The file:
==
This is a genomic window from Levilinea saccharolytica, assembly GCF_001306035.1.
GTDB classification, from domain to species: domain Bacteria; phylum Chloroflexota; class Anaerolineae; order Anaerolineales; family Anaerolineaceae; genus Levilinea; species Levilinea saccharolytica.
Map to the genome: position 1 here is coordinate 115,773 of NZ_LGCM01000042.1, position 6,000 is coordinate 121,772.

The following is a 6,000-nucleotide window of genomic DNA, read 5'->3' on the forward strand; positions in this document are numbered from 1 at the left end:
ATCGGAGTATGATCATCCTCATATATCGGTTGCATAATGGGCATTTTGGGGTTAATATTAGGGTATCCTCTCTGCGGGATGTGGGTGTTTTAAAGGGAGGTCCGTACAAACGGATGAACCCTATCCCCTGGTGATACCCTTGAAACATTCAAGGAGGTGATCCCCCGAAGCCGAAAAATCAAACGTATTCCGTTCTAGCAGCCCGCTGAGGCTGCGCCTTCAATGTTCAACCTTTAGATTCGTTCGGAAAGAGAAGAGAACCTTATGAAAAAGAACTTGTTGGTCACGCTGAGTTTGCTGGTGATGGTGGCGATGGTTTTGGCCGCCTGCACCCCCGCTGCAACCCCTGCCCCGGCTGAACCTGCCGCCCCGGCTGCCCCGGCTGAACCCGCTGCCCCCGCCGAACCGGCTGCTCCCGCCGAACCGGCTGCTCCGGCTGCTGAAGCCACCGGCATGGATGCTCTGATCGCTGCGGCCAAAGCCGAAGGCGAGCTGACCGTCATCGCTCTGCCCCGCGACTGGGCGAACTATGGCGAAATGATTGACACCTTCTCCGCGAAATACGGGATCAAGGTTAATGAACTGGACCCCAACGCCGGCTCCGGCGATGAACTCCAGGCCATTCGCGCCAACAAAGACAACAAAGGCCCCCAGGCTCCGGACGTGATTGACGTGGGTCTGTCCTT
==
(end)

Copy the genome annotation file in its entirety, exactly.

This is a genomic window from Levilinea saccharolytica, assembly GCF_001306035.1.
GTDB classification, from domain to species: domain Bacteria; phylum Chloroflexota; class Anaerolineae; order Anaerolineales; family Anaerolineaceae; genus Levilinea; species Levilinea saccharolytica.
Map to the genome: position 1 here is coordinate 115,773 of NZ_LGCM01000042.1, position 6,000 is coordinate 121,772.

The following is a 6,000-nucleotide window of genomic DNA, read 5'->3' on the forward strand; positions in this document are numbered from 1 at the left end:
ATCGGAGTATGATCATCCTCATATATCGGTTGCATAATGGGCATTTTGGGGTTAATATTAGGGTATCCTCTCTGCGGGATGTGGGTGTTTTAAAGGGAGGTCCGTACAAACGGATGAACCCTATCCCCTGGTGATACCCTTGAAACATTCAAGGAGGTGATCCCCCGAAGCCGAAAAATCAAACGTATTCCGTTCTAGCAGCCCGCTGAGGCTGCGCCTTCAATGTTCAACCTTTAGATTCGTTCGGAAAGAGAAGAGAACCTTATGAAAAAGAACTTGTTGGTCACGCTGAGTTTGCTGGTGATGGTGGCGATGGTTTTGGCCGCCTGCACCCCCGCTGCAACCCCTGCCCCGGCTGAACCTGCCGCCCCGGCTGCCCCGGCTGAACCCGCTGCCCCCGCCGAACCGGCTGCTCCCGCCGAACCGGCTGCTCCGGCTGCTGAAGCCACCGGCATGGATGCTCTGATCGCTGCGGCCAAAGCCGAAGGCGAGCTGACCGTCATCGCTCTGCCCCGCGACTGGGCGAACTATGGCGAAATGATTGACACCTTCTCCGCGAAATACGGGATCAAGGTTAATGAACTGGACCCCAACGCCGGCTCCGGCGATGAACTCCAGGCCATTCGCGCCAACAAAGACAACAAAGGCCCCCAGGCTCCGGACGTGATTGACGTGGGTCTGTCCTT